Remember the imaginary play of your childhood? Whether we were racing cars through the city or treating a patient as a doctor, we enjoyed bringing toys to a world of make-believe where we channeled our creativity. Over time, our parents, peer pressure, and formal education may conspire to stifle our imaginations. We learned to be realistic, cautious, analytical, and fearful of judgment. Yet as adults, we know that creativity is essential to success in any industry or discipline. Some courses purport to teach creativity, but wouldn’t it be more accurate to say they help adults rediscover their natural, childhood abilities?
I recently read an interesting article on unlocking our imaginations.2 The article was authored by two executives from the design firm IDEO. In the article, they assert that creativity is something you practice, not just a talent you are born with. They argue that without practice, most adults become constrained by four fears that hold back their creativity:
We like predictability, and living in a world of messy unknowns can make us feel vulnerable and afraid. We spend precious time and energy trying to prevent future “unknowns” from harming us; but the future is not predictable, we can’t see what’s coming. Once we reduce or eliminate our fears of the unknown, we can open our minds to discover new areas of exploration.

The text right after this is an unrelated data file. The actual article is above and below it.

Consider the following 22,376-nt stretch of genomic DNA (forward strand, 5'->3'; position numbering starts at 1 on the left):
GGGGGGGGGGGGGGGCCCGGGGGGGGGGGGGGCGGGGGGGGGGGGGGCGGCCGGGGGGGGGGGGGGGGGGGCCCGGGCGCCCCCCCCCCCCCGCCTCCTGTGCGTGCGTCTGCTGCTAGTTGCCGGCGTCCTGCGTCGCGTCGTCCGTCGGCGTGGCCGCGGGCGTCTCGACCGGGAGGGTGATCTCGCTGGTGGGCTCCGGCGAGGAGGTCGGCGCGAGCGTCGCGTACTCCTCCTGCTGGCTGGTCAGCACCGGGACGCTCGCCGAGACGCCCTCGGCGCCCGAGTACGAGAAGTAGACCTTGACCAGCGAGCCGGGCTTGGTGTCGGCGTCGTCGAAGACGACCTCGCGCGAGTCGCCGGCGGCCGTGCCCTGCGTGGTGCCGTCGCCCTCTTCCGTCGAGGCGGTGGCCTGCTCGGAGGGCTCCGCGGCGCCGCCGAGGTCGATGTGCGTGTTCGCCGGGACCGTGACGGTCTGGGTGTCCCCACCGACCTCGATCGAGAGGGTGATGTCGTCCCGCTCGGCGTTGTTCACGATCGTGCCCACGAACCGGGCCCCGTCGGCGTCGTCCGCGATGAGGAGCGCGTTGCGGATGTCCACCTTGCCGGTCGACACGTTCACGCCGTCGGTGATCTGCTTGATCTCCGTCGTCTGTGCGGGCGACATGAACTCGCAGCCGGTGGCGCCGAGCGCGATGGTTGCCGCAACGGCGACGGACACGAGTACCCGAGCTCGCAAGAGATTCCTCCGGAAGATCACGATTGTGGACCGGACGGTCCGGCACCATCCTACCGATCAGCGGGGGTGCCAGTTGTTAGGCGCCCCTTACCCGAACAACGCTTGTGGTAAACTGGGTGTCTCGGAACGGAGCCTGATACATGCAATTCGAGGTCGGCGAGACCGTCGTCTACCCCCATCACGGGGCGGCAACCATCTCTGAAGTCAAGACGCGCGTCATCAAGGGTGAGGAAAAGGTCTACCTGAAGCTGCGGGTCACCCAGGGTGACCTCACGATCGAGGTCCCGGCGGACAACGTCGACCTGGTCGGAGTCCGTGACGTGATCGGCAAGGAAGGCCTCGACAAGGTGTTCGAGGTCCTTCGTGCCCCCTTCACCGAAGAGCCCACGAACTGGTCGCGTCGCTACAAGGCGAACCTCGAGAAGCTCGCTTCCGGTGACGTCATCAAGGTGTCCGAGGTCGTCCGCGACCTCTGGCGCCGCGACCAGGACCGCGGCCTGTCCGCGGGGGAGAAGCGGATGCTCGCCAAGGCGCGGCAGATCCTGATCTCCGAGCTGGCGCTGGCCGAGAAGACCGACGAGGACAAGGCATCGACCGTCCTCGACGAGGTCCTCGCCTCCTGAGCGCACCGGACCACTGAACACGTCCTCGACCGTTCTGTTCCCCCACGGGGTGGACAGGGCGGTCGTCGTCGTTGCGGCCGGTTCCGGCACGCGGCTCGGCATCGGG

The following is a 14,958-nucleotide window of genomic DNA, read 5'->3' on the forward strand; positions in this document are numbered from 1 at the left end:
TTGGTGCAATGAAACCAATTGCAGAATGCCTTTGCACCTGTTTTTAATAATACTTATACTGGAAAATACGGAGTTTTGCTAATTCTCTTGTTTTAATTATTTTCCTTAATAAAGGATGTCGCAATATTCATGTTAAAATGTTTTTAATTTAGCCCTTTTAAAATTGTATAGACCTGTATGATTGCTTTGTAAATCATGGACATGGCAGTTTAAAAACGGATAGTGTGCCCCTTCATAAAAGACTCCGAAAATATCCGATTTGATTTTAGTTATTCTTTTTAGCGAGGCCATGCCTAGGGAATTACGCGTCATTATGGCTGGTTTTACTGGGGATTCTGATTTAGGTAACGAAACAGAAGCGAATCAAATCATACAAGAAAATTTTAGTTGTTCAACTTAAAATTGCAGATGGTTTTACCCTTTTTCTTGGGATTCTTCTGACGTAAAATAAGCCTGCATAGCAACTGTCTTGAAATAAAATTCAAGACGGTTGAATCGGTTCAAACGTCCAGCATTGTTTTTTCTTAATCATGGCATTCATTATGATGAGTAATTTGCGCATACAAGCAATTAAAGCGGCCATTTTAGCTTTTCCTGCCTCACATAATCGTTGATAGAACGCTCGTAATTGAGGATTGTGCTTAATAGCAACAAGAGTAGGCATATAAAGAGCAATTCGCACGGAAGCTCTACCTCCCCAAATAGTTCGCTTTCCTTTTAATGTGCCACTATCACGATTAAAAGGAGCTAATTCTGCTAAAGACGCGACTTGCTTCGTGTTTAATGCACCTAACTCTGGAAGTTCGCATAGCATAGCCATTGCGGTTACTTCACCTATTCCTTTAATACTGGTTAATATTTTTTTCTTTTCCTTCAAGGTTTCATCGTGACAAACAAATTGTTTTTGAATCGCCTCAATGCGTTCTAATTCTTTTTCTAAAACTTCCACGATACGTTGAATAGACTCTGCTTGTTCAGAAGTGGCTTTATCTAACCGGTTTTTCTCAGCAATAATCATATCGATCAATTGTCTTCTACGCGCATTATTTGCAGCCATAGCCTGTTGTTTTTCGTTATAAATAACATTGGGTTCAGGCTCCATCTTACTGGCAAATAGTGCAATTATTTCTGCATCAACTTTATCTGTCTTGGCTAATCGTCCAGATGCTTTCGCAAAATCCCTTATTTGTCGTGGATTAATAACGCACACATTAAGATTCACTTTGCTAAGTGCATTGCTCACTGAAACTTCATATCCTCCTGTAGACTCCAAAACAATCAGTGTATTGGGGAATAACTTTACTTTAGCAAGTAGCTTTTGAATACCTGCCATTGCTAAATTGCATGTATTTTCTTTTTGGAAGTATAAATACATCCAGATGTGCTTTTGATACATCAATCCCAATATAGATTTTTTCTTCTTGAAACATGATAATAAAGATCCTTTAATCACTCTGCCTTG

In young children, for the most part, the concept of judgment is undeveloped—they take risks and try new skills unconcerned with how others may see them. Yet that awareness increases significantly for teenagers, who care deeply about what others think. It takes only a few years to develop that fear of judgment, but it stays with us throughout our adult lives. What possibilities might we see if we weren’t preoccupied with being judged—what dreams might we create? The fear of being judged can easily prevent us from trying new, uncertain things.
Have you ever watched a one-year-old as he or she struggled to gain balance and walk? Toddlers are fearless. Their desire for independence and the freedom to explore vanquishes any fear they have of falling. Yet as adults, we fear challenges as simple as making a phone call to apologize or speaking up in a meeting. Prolonged thinking about doing often prevents us from acting. At IDEO their mantra is “Don’t get ready, get started!”
Most adults see the fantasy world of children as something they will outgrow, yet it’s adults who live in a fantasy world—one in which we erroneously believe we are in control. In reality, the only thing we can control is how we respond to life’s circumstances. Since we can’t lose control we never had, why do we spend so much energy seeking to control events outside ourselves? When we let go of that desire for control, we can start to tap into our creativity for new ideas and approaches.
Pushing Your Thinking